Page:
The truest thing about you is that you are loved by God. Love is the most powerful force on the face of the earth. The Apostle Paul appeals to the powerful love of God as he writes to the early Church in Rome. Similar to Israel living in the foreign land of Babylon, God’s people were in the midst of a sinful and foreign culture in Rome. It was a difficult place to be—complete with persecution and suffering—but Paul wanted to instill hope into the lives of the believers there.

No, in all these things we have complete victory through him who loved us! For I am convinced that neither death, nor life, nor angels, nor heavenly rulers, nor things that are present, nor things to come, nor powers, nor height, nor depth, nor anything else in creation will be able to separate us from the love of God in Christ Jesus our Lord.

Romans 8:37-39 NET

Paul tells them: you are conquerors. You are not defeated. No matter how bad things may seem or how hopeless your situation may appear, you are overcomers.

But why? Why does Paul make this claim? It is because of God’s love for them. He is convinced that nothing can separate God’s people from God’s love. Death can’t do it. Demons can’t do it. The depths of despair can’t do it. God’s love is so prevailing and so potent that it is ever present and never ending. God loves us no matter what. He loves us when we love him back, but He also loves us when we fail to love him in return.

Roger Zerbe, who was succumbing to early onset Alzheimer’s disease, journaled this to his wife after a particularly troubling bout of forgetfulness.


Today fear is taking over. The day is coming when all my memories of this life we share will be gone. You and the boys will be gone from me. I will lose you even as I am surrounded by you and your love. I don’t want to leave you. I want to grow old in the warmth of memories. Forgive me for leaving so slowly and painfully.

Blinking back tears, his wife, Becky, wrote:

My sweet husband,

 I will continue to go on loving you and caring for you, not because you know me or remember our life, but because I remember you. I will remember the man who proposed to me and told me he loved me, the look on his face when his children were born, the father he was, the way he loved our extended family. I’ll recall his love for riding, hiking, and reading; his tears at sentimental movies; the unexpected witty remarks; and how he held my hand while he prayed. I cherish the pleasure, obligation, commitment, and opportunity to care for you because I remember you.

(Becky Zerbe, “Penning a Marriage,” Marriage Partnership – spring 2008)

This is the kind of sacrificial and pervasive love that Paul was referring to in Romans.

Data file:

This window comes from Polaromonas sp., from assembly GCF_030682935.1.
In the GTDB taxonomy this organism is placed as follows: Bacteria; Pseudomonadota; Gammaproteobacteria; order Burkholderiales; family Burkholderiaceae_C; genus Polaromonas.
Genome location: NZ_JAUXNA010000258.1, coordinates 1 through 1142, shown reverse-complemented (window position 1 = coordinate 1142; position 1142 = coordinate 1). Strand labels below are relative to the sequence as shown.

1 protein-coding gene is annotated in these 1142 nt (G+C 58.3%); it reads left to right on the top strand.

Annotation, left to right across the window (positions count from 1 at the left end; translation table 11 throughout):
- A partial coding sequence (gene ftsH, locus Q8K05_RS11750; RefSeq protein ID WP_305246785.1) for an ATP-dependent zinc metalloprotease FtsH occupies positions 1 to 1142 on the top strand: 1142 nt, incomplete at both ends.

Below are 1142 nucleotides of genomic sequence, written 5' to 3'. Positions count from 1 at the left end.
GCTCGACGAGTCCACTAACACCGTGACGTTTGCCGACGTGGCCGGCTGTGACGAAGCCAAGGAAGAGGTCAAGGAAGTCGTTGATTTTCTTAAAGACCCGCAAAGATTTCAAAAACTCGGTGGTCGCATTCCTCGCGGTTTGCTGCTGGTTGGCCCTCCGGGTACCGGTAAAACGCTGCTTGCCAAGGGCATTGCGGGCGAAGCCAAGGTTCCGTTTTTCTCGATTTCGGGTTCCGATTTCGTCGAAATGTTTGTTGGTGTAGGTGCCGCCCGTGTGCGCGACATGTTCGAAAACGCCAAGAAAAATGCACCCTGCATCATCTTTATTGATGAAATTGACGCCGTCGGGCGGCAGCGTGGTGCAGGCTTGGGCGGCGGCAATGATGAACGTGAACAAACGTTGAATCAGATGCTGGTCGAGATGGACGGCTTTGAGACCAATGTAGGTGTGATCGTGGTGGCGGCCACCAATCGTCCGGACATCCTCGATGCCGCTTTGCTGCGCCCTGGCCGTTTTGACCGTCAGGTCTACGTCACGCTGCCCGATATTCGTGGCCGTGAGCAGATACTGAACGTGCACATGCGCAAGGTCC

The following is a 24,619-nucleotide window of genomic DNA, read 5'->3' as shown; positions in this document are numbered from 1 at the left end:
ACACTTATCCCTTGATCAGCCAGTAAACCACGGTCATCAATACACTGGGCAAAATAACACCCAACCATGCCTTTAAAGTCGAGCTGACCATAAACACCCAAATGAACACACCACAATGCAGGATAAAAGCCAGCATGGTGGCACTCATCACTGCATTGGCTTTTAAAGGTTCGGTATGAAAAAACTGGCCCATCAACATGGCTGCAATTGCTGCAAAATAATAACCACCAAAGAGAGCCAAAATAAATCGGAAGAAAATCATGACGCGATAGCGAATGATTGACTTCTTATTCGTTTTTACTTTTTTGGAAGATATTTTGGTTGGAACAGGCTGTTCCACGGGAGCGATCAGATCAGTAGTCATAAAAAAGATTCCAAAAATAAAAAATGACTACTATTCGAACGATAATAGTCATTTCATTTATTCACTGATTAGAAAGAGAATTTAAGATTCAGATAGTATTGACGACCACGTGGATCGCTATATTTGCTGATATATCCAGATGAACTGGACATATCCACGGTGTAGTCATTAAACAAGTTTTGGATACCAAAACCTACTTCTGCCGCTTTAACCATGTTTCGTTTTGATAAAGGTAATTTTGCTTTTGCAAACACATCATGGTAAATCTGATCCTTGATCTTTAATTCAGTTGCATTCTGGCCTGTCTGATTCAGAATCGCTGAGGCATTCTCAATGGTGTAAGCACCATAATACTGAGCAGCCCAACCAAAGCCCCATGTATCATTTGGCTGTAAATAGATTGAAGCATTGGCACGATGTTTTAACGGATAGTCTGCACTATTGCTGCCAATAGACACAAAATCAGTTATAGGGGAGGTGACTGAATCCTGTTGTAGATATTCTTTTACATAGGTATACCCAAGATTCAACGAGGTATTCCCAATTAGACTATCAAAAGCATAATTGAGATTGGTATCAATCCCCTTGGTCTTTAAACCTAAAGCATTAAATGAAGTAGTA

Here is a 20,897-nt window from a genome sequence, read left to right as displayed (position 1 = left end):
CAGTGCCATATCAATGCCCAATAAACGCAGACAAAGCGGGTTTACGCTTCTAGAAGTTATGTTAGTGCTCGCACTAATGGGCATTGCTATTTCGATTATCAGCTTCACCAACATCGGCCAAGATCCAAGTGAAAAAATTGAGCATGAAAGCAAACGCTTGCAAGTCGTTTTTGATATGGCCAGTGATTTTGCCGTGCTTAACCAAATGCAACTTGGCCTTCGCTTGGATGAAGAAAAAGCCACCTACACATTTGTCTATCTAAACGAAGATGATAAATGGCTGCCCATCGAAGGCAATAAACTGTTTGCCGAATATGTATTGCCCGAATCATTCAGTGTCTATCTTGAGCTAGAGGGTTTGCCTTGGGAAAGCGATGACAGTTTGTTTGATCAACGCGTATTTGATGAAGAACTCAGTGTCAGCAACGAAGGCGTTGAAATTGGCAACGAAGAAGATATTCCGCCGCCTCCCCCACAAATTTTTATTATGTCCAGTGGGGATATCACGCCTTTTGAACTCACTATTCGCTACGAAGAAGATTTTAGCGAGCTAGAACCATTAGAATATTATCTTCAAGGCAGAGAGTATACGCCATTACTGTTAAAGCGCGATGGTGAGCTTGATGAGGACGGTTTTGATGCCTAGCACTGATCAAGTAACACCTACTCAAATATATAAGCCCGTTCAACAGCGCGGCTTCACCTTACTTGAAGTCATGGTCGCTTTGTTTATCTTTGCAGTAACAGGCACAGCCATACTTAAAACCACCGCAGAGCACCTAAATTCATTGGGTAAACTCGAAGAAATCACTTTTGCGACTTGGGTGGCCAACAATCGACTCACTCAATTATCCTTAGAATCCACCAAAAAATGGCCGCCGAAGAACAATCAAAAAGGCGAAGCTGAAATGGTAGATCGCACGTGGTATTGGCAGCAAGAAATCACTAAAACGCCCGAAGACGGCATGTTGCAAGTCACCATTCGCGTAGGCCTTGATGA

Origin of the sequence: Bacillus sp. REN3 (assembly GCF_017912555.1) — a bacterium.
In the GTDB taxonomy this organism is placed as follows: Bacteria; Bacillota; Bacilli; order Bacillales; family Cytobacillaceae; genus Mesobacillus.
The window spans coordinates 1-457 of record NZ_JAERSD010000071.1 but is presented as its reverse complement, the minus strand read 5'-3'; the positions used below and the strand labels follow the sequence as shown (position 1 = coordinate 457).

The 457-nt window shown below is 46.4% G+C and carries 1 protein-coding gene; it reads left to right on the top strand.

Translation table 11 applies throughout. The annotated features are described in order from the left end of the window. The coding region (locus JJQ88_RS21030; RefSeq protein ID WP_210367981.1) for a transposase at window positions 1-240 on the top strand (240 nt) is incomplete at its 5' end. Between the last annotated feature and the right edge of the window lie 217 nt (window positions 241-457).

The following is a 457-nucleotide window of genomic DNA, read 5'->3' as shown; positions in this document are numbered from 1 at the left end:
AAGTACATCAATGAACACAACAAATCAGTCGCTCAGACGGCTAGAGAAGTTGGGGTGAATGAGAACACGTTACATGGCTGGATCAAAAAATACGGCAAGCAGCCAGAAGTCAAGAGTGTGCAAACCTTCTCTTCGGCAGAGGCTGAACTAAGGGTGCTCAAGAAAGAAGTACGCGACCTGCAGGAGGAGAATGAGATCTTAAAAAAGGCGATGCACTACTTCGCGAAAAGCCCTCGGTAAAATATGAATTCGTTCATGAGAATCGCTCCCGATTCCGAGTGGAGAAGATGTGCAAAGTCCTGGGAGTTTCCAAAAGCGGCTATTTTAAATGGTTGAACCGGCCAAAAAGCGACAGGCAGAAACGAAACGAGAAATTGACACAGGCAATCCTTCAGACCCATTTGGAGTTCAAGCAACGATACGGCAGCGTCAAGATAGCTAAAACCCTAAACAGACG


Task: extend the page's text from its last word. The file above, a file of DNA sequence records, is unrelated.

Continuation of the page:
The Greek word used in the passage from Romans for the word love is the word agape. Agape literally means a selfless and sacrificial kind of love—the kind of love that gives without needing anything in return. God’s agape love for his people caused him to offer his one and only son on a cross as a sacrifice for our sin so that we might have new life. This sacrifice was once and for all and is available to everyone.

Our hope is found not only in His plan for us but also in his love for us. There is nothing that can separate us from the love that God has for us through Jesus. And that truth empowers us to face any challenge life may serve up.

 Third, you can do anything through His strength

Living the Christian life is no easy task. Living counter culturally, loving our enemies, giving generously, serving faithfully, and avoiding sin obediently are all costly endeavors. The way of Jesus is not something we can do on our own. If we try, it will leave us exhausted and burned out. We must rely on God’s strength to do it.

Paul speaks to this hope we have when writing to the early church in Philippi. Again, the surrounding context of this passage is persecution, suffering, imprisonment, and the like. In fact, as Paul pens this letter, he sits in chains because of his faith in Jesus. You would think he feels hopeless; however, it is quite the opposite. He is overflowing with hope.

I am able to do all things through the one who strengthens me.

Philippians 4:13 NET

When we become followers of Jesus, the spirit of God actually takes up residence inside of us. The spirit dwells in us, and it becomes the engine behind our faithful obedience. So when we feel like we can’t forgive that person who hurt us, the spirit of God gives us strength to set them free. In doing so, we set ourselves free from bitterness and anger. When we want to defeat a sinful pattern in our lives, we don’t have to do it alone; we can rely on God’s strength. When we want to make a difference in the world by serving those around us, we can accomplish much, not because of our hard work, but because of the work God has done in and through us.

There was middle school boy who recently defeated a rare form of cancer. After his diagnosis, his church rallied around the family by providing meals and mowing the family’s yard. Their pastor went to the house one day to pray with Adam, and he was blown away by his calm nature and confidence. When he asked him how he was handling the news, he smiled and handed the pastor a rubber bracelet to put on his wrist. He looked down and read the writing on the bracelet: “I can do all things – Philippians 4:13.” He told his pastor he was not afraid. He told him he had hope because God was with him every step of the way. His faith carried him for the eight months of chemo and radiation he had to endure. In the end, Jesus was the strength he needed to do something hard.

Oh, that we all might have the kind of hope that Adam had when we face troubles in this world. Hope happens when we come to realize that we don’t have the strength in and of ourselves to live the way of Jesus. Hope happens when we submit our lives to his leadership and allow him to empower us for his glory.

My prayer for each of us today is that we would be bursting with hope as we become more aware of God’s plan, love, and strength that is ours in Christ. I invite you to pray with me and ask God to fill you up with hope.